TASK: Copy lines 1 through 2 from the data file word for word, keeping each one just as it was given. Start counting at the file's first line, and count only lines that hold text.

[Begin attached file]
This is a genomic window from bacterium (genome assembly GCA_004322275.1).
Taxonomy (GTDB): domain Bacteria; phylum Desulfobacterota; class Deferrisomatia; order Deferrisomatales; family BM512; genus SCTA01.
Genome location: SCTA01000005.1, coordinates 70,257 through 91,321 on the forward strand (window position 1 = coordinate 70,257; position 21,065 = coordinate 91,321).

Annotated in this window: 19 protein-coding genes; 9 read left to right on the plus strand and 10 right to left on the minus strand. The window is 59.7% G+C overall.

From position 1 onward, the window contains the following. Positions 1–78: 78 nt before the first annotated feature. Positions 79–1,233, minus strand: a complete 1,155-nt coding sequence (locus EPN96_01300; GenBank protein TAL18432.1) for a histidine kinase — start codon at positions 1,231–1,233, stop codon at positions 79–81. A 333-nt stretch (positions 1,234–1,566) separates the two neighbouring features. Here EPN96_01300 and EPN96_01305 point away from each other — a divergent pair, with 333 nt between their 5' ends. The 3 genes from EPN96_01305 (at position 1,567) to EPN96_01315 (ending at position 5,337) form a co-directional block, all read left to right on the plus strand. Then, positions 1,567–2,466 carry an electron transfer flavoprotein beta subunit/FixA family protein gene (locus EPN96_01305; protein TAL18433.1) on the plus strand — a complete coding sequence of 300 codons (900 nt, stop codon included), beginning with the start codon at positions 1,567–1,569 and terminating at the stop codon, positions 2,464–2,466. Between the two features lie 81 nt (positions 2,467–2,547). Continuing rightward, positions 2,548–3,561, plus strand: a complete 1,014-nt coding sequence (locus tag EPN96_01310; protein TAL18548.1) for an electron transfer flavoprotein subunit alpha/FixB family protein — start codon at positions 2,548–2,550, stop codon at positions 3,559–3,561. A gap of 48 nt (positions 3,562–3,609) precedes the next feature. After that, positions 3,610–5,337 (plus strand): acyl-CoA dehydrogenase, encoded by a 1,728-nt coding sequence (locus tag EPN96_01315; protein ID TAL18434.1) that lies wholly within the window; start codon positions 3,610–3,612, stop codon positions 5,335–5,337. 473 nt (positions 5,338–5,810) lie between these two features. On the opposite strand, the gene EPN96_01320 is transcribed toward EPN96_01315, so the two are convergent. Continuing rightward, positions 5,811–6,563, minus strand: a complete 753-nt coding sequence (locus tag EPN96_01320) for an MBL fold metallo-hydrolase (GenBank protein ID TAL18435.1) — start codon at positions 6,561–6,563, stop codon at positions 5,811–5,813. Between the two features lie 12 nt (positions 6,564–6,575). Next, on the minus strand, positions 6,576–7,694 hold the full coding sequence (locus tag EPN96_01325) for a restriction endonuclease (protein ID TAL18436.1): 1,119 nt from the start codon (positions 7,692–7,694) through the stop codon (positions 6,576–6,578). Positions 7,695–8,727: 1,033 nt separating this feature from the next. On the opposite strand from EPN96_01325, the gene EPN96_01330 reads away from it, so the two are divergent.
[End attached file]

This is a genomic window from bacterium (genome assembly GCA_004322275.1).
Taxonomy (GTDB): domain Bacteria; phylum Desulfobacterota; class Deferrisomatia; order Deferrisomatales; family BM512; genus SCTA01.